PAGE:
Justice Delayed

Opinion

By Nancy K. Kaufman

Published March 29, 2011, issue of April 08, 2011.
  • Print
  • Share Share

Anyone old enough to remember Brown v. Board of Education, Roe v. Wade and Bush v. Gore knows how important the U.S. Supreme Court is. Now comes Wal-Mart v. Dukes, in which the Supreme Court will hear arguments March 29 on whether 1.6 million women who work for the giant retailer will be able to sue the company as a group for pervasive gender discrimination throughout its operations. The ability to file a class action has historically been critical to the enforcement of civil rights law, and many eyes will be focused on this important case.

It is vital to remember, however, that many other important federal cases never make it to the Supreme Court. Last year 282,307 civil and 77,287 criminal cases originated in the federal district courts, 56,790 cases were appealed to the U.S. Circuit Courts of Appeal, and about 10,000 were appealed to the Supreme Court, which typically issues opinions in only 80 to 90 cases a year. So while the Supreme Court is undoubtedly the most important court in the land, it is just a part of the extensive federal system that has an enormous impact on the quality of American justice.

And today too many Americans are finding it hard to get their day in federal court due to the slow pace at which vacancies are being filled on the federal bench. According to the Federal Bar Association’s president, Ashley L. Belleau, “The increasing number of federal judicial vacancies in the federal court system is straining the capacity of federal courts to administer justice in an adequate and timely manner.”

The nomination and confirmation of judges to lifetime appointments to handle these cases is one of the most important duties of the president and the Senate. But far from a process of careful, timely deliberation, routine judicial nominations have been tied up in partisan wrangling and delay, apparently in an effort to prevent the president from filling seats on the bench with qualified candidates who reflect his mainstream views of the law.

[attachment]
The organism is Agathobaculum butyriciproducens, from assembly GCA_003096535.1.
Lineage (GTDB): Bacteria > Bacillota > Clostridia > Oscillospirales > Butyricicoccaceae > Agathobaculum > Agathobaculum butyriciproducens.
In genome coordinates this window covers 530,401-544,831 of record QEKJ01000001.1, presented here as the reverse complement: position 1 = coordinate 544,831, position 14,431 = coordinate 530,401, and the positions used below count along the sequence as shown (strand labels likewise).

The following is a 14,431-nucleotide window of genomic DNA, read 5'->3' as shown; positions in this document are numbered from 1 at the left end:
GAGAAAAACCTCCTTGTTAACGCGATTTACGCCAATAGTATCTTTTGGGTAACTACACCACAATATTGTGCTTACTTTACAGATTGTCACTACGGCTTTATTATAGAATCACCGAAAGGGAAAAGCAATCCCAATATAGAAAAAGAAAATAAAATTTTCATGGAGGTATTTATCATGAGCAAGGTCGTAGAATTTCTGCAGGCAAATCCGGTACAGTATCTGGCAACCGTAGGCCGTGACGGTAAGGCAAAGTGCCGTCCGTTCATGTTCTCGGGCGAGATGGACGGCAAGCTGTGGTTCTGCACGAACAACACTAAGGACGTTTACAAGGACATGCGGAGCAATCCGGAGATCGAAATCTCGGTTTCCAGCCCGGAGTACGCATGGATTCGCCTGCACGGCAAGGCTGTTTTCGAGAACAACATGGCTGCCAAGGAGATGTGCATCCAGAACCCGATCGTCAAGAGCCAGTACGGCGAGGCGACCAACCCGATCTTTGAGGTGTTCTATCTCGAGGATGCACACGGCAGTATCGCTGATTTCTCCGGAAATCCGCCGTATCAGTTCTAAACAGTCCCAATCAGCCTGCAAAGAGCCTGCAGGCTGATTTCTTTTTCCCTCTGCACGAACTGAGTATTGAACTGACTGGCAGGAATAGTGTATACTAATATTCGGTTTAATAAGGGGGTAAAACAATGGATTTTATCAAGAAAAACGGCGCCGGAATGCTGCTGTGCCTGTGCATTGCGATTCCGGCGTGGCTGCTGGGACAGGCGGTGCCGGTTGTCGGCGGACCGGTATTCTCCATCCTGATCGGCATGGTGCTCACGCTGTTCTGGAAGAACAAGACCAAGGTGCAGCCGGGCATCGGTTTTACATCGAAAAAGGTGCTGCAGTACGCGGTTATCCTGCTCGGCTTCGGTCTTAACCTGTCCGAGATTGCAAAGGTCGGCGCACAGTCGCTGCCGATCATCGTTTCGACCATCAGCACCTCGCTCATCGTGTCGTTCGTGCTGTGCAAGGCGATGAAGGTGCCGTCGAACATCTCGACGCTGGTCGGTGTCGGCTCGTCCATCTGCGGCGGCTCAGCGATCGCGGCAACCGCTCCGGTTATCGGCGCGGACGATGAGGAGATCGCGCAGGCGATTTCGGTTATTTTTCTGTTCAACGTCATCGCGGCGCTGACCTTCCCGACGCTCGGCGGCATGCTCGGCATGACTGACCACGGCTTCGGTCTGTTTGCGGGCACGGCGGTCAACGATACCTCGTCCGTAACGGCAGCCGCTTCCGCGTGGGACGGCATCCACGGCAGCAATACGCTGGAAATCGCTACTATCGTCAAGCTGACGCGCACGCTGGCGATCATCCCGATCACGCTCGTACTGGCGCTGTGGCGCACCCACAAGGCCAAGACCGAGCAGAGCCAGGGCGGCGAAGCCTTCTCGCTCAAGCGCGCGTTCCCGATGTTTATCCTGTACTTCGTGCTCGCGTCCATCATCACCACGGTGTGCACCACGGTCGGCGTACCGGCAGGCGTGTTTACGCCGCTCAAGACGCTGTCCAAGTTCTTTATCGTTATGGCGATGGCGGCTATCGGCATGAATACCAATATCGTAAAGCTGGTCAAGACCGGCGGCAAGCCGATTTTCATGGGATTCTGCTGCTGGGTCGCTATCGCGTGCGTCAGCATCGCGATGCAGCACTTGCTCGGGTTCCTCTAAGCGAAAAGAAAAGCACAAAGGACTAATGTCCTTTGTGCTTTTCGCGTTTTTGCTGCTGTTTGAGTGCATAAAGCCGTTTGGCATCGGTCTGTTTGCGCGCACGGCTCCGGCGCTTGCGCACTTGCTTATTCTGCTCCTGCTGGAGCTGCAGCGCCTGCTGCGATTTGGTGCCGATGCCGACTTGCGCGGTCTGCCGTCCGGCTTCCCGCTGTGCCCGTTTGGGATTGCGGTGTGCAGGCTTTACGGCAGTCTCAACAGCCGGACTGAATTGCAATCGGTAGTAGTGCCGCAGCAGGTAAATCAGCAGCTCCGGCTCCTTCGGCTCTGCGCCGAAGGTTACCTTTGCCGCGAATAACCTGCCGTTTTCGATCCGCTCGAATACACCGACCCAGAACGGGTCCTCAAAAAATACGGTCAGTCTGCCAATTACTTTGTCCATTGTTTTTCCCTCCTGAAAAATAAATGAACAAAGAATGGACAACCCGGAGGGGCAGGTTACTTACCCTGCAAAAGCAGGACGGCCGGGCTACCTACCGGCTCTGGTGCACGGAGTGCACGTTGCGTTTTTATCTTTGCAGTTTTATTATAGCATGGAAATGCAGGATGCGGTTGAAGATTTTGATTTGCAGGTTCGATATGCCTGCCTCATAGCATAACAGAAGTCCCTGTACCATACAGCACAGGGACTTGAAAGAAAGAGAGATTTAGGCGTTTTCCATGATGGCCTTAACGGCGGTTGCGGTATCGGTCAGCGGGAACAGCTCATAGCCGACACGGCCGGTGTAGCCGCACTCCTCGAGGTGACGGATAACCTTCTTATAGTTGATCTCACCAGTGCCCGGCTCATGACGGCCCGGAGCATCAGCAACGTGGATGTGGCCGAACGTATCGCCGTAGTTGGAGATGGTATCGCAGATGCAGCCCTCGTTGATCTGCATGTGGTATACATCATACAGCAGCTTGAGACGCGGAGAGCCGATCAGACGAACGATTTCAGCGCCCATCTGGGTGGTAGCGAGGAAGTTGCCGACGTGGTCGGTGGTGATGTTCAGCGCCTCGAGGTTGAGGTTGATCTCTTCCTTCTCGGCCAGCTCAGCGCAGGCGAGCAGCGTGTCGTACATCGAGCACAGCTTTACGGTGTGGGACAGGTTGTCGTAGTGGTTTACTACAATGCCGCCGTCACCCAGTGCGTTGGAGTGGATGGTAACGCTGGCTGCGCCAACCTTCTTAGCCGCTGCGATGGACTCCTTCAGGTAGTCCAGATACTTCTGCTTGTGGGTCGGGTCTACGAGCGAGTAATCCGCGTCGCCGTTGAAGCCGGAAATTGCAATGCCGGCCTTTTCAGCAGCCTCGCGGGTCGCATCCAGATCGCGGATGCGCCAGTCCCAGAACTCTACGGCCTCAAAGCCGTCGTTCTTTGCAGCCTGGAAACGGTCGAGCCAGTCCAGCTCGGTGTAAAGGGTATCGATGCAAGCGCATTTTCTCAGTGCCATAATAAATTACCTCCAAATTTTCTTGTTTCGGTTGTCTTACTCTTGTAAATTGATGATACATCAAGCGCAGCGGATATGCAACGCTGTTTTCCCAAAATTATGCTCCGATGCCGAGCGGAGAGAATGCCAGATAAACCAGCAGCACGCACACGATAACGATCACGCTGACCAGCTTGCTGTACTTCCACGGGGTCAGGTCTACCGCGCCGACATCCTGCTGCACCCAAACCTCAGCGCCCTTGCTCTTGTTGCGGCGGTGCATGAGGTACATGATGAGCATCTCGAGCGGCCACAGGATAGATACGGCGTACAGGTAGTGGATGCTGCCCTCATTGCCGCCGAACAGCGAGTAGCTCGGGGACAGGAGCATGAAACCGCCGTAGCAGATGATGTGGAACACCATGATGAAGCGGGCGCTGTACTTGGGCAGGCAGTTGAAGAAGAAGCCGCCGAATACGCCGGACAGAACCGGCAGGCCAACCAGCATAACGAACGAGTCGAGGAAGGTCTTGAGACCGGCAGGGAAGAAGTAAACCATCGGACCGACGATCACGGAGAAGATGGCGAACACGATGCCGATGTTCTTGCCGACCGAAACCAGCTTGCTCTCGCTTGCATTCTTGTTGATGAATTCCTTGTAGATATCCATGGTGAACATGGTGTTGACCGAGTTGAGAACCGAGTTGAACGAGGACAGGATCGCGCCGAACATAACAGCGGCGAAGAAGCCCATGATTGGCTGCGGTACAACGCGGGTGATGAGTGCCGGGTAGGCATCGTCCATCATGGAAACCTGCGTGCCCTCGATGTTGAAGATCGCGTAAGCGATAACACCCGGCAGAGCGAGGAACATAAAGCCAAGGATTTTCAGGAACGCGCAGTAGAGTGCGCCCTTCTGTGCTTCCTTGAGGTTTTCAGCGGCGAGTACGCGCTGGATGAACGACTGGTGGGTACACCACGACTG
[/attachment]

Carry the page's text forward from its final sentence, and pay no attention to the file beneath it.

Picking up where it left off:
President Obama has been slow in making appointments — slower than his predecessors. But the primary roadblock is the Senate, where nominees languish for months and even years, stymied by anonymous objections, delayed votes, spurious inquiries and whatever other tactics opponents can muster.

One nominee was filibustered for no apparent reason — when the vote finally came, she was confirmed by a margin of 99 to 0. Another waited 236 days to be confirmed, and yet another waited 275 days for confirmation. When the votes were finally taken, those who had held up their confirmations had not a word of opposition.

The result of such machinations has been that only 40% of the president’s nominees have been confirmed as of February 2011, while in the same time frame, 77% of President George W. Bush’s nominees were confirmed. Of the 45 nominees now pending before the Senate, 29 had to be re-nominated after the last session of Congress failed to act on their nominations. The delays mean that more than a tenth of the nation’s 875 judgeships are unfilled. In many districts, senior judges (who are semi-retired, sometimes in their 80s) have been called back to hear cases, and lengthy vacancies in busy courts have led to a declaration of judicial emergencies in 40 — or more than one-third — of the empty seats.

When Betty Dukes and her fellow plaintiffs first worked up the courage a decade ago to stand up against Wal-Mart’s discriminatory treatment of them, they sought out the only forum where they could hope that their rights and those of their bosses would be given equal weight — our federal courts. The chances for justice for Americans like Betty Dukes and for everyone else depend on the ability to seek timely redress. Justice delayed is justice denied. The president and the Senate must act forthwith to fill our federal courts with judges committed to the defense of our fundamental rights and liberties. The Constitution demands no less.